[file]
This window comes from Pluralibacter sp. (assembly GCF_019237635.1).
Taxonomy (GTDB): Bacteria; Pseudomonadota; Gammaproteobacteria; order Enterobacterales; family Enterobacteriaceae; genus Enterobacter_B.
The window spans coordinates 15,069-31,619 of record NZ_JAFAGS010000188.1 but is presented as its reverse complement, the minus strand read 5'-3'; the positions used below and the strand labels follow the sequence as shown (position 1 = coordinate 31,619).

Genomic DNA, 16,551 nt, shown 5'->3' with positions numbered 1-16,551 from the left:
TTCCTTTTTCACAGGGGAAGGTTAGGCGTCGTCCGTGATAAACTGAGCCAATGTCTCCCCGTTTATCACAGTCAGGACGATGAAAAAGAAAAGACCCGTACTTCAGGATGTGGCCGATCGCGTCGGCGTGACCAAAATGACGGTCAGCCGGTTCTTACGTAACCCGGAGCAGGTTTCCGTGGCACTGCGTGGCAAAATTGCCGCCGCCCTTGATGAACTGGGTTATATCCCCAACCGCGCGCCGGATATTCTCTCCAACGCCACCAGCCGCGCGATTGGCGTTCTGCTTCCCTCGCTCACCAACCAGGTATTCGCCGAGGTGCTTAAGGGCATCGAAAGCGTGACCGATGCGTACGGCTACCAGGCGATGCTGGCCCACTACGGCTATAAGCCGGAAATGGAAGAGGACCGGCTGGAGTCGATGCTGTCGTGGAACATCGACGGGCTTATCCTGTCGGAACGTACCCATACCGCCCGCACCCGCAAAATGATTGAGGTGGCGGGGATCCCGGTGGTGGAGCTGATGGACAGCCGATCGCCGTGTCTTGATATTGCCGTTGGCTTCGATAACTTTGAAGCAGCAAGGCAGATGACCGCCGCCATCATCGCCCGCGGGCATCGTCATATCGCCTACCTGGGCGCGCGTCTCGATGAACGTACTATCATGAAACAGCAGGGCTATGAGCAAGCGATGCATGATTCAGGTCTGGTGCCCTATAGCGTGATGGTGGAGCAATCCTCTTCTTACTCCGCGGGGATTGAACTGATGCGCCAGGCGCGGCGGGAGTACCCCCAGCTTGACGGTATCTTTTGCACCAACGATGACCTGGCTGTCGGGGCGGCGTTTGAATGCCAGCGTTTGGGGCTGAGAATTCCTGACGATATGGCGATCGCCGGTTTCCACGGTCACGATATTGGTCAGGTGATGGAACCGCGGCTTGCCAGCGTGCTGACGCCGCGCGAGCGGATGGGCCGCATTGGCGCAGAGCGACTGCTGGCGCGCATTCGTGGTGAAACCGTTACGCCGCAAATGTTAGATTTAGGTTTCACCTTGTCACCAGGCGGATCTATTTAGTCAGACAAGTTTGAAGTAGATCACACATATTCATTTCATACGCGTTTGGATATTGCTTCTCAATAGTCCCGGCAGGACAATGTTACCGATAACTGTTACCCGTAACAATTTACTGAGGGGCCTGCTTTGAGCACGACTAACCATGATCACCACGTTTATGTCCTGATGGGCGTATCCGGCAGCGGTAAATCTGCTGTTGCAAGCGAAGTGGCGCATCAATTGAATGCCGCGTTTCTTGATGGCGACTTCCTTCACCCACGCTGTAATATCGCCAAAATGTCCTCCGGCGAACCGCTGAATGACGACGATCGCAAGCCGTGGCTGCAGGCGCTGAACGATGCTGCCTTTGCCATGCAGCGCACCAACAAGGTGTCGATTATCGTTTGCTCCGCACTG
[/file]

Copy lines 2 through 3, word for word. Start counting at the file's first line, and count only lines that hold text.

Taxonomy (GTDB): Bacteria; Pseudomonadota; Gammaproteobacteria; order Enterobacterales; family Enterobacteriaceae; genus Enterobacter_B.
The window spans coordinates 15,069-31,619 of record NZ_JAFAGS010000188.1 but is presented as its reverse complement, the minus strand read 5'-3'; the positions used below and the strand labels follow the sequence as shown (position 1 = coordinate 31,619).